April 27, 1921 - July 27, 2011
Pastor, Theologian and Author
From London, England
Served in London, England
"We should not ask, 'What is wrong with the world?' for that diagnosis has already been given. Rather, we should ask, 'What has happened to the salt and light?'"
Educated at Cambridge University, Stott was one of the most influential clergymen in the Church of England in the twentieth century. In 1950 he became rector of All Souls Church in London (the parish where he was born), and in 1975 rector emeritus. From 1952 to 1977 he led missions to university students on five continents. In 1982 he founded the London Institute for Contemporary Christianity (now part of Christian Impact), serving as director up to 1986 and president from 1986. Chaplian to the queen from 1959 to 1991, he was appointed extra chaplain from 1991 onward and was awarded a Lambeth D.D. in 1983.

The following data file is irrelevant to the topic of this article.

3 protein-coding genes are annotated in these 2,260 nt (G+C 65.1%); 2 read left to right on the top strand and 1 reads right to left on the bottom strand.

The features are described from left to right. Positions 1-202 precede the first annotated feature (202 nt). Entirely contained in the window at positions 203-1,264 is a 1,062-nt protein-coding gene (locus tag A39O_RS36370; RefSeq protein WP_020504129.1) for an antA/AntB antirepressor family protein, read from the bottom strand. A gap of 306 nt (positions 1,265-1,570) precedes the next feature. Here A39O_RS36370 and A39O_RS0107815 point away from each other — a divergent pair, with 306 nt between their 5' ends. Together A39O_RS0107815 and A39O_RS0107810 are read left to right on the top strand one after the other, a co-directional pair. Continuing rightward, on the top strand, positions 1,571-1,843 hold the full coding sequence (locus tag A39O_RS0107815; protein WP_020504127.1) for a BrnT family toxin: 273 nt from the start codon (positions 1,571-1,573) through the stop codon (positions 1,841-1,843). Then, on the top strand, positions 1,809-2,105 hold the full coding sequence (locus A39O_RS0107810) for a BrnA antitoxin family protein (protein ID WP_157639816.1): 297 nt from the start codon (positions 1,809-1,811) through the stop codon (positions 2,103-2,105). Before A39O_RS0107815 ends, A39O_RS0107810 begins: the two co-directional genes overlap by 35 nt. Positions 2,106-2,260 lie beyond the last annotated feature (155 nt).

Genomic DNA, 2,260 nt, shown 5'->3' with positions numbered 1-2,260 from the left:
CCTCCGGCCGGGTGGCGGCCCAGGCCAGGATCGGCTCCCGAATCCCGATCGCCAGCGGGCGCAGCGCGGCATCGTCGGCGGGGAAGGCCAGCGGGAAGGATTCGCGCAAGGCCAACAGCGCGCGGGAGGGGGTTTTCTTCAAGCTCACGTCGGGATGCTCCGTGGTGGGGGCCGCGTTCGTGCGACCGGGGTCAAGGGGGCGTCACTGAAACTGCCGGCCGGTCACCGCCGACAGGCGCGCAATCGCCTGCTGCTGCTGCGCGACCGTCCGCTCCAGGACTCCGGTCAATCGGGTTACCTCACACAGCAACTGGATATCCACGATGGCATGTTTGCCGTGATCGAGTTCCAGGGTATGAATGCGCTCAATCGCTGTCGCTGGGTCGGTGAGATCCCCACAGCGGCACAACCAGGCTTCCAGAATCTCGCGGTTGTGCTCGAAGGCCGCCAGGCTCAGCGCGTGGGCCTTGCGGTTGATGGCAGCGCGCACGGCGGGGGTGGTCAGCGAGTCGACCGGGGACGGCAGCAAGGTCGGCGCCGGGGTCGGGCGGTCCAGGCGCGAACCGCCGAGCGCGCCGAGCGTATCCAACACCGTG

Stott contributed to the development of missiology through his international speaking and preaching (often to students); his books on mission theology, particularly Christian Mission in the Modern World (1975); and his deft, concise drafting of key mission statements in the Lausanne Covenant (1974), Willowbank Report on Gospel and Evangelical Commitment (1982), Evangelical-Roman Catholic Dialogue on Mission (1987), and the Lausanne II Manila Manifesto (1989). His strategic initiatives included the Evangelical Fellowship in the Anglican Communion, the Langham Trust scholarship program (which supports Third World graduate students), and the Evangelical Literature Trust. He was the New Testament editor and contributor to the expository commentary series The Bible Speaks Today.
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